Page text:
Specifically prohibited in the Super laws is SMSF’s lending money to members of the fund and their relatives. Trustees must understand that providing financial assistance to members and their relatives is not allowed.
This is because the close nature of the parties involved can mean the lent money is at risk of being removed from the super system, whether through default of repayment (both capital and interest) or illegal early release.
Related parties of a Self Managed Super Fund include:
The Australian Taxation Office has now placed their attention on this area of SMSFs. It has become a major focus of the ATO given that approximately 25% of all breaches reported to the ATO by SMSF auditors involve such loans.
The ATO are right to be concerned when a SMSF is lending money without a proper loan agreement which ensures that the loan terms are compliant with the law and that it is in the best interests of your funds’ sole purpose test which is to provide for your retirement.
It is of the utmost importance that, before a SMSF lends money, its’ Trustees and members should consider the funds’ investment strategy and determine whether the investment is appropriate and in the best long term interests of the SMSF.
It is wise to seek professional advice about making these types of investment choices before entering into such arrangements.
In addition, the ATO advises that “you should:
The related party transaction provisions within SMSF regulations are complicated, and to many Trustees and members they seem needlessly complicated. Unfortunately, before they were included in the legislation, trustees tended to abuse related transactions for personal gain. The easiest solution for the regulators would be to strictly prohibit any type of related party matters, however this would be overly restrictive within a well run fund.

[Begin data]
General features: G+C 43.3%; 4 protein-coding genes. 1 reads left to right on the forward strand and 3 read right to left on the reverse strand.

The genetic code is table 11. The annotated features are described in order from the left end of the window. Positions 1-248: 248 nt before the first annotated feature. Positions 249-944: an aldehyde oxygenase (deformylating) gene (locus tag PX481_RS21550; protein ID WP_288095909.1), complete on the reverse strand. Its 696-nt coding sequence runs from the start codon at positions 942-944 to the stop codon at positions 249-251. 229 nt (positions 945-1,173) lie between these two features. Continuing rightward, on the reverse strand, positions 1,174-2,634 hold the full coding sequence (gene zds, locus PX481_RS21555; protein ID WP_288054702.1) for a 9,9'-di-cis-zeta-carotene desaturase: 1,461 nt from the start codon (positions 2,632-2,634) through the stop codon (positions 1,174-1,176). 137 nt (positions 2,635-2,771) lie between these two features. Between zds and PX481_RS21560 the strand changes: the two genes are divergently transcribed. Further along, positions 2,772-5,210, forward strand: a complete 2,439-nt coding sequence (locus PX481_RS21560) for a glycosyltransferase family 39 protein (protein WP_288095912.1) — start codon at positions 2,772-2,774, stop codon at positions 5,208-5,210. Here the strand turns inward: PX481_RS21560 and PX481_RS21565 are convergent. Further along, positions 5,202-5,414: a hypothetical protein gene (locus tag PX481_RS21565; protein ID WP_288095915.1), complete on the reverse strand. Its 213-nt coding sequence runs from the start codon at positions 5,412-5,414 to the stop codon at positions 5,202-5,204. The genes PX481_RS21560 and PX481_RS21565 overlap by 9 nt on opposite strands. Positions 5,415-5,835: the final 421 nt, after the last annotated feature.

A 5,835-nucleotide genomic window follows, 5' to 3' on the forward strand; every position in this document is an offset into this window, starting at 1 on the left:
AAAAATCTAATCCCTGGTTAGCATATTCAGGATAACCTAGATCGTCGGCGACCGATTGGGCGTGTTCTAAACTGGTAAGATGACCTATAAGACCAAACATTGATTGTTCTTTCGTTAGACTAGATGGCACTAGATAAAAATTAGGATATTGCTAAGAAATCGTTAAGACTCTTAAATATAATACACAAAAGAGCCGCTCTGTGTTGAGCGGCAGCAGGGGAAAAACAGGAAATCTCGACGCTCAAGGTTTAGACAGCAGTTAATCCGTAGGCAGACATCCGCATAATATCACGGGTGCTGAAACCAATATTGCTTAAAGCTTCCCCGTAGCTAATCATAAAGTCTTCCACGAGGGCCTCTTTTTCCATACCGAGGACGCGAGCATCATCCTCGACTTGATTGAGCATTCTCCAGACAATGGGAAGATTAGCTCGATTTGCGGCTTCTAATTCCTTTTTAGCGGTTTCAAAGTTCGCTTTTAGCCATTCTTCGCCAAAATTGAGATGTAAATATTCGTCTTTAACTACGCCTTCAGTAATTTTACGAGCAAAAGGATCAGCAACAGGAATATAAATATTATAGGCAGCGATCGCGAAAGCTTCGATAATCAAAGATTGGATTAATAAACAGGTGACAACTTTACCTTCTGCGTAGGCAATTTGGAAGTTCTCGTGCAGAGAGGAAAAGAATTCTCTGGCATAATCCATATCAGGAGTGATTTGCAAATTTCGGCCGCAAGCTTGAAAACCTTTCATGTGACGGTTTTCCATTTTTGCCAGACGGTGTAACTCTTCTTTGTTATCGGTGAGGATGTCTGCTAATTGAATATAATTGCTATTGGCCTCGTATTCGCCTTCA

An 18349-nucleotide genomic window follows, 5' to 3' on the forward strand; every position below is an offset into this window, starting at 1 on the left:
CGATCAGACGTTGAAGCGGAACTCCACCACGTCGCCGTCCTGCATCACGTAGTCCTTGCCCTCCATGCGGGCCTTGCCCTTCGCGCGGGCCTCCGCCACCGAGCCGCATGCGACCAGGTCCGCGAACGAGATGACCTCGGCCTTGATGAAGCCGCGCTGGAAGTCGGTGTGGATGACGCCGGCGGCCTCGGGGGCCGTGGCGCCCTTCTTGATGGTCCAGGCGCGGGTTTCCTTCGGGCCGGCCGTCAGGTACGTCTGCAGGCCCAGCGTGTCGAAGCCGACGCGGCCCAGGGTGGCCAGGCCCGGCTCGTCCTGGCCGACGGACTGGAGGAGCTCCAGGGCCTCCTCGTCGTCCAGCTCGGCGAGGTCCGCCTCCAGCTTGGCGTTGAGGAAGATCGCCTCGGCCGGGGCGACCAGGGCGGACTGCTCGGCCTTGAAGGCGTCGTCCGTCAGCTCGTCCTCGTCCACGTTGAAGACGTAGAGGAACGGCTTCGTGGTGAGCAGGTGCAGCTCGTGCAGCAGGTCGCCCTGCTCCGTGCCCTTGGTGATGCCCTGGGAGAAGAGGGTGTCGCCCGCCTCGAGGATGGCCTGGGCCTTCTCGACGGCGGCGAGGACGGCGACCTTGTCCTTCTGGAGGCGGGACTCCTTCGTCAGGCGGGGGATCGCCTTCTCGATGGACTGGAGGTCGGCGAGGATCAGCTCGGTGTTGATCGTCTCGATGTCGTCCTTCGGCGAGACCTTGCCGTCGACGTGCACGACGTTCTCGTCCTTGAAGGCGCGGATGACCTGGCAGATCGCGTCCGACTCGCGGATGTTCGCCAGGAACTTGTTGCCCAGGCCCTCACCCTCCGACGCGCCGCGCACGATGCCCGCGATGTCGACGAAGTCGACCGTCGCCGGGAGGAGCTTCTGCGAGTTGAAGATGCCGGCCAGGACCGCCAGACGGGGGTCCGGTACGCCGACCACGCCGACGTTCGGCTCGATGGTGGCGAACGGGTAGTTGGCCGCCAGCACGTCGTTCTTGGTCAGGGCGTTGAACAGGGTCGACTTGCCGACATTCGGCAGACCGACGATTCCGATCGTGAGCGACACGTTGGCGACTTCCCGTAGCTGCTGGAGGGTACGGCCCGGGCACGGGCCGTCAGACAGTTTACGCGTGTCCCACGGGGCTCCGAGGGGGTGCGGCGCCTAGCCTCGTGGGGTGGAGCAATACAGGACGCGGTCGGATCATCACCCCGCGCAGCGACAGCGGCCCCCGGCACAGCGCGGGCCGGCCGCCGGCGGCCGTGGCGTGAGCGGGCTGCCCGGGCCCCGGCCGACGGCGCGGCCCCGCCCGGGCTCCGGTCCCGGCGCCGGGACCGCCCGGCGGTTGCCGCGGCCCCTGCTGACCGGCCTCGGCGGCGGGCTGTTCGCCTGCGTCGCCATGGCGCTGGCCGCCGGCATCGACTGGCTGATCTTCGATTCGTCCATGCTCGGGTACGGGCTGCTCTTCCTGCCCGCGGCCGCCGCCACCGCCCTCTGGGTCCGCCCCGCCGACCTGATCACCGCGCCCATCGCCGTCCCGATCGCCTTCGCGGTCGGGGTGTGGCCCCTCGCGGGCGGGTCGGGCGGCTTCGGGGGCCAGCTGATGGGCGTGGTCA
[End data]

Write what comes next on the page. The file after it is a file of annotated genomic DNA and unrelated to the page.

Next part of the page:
Basically, if the transaction you are considering involves other people or entities you are related to, be careful. Even if you are able to proceed with the transaction, you may be subject to limitations concerning the size of the transaction relative to the size of your fund. You will also have to consider whether you have made similar types of transactions in the past, and the effect this has on the current deal under consideration.
So it’s not an easily understood part of the law, which may explain why it is also one of the most common compliance issues the Regulator deals with. However, if you understand it, you will find there is a fair degree of flexibility which you may find beneficial.
Remember it is you the Trustee that is ultimately responsible for running your SMSF, and you must make sure you understand your duties, responsibilities and obligations.
Do not underestimate the value of good advice from a qualified, experienced SMSF specialist advisor should you require advice in this complicated area of SMSF legislation and rules. Hindsight is a cruel tormentor when facing loved ones having lost your retirement nest egg.
Paul Baggetta, Founding Partner and Principal of Baggetta & Co, has been a Taxation Accountant for over 32 years, a Financial Planner since 1998 and in 1983 qualified as a Real Estate Licensee holding a Triennial Certificate (currently not trading), and operated his own Real Estate business for over 5 years as a second business.
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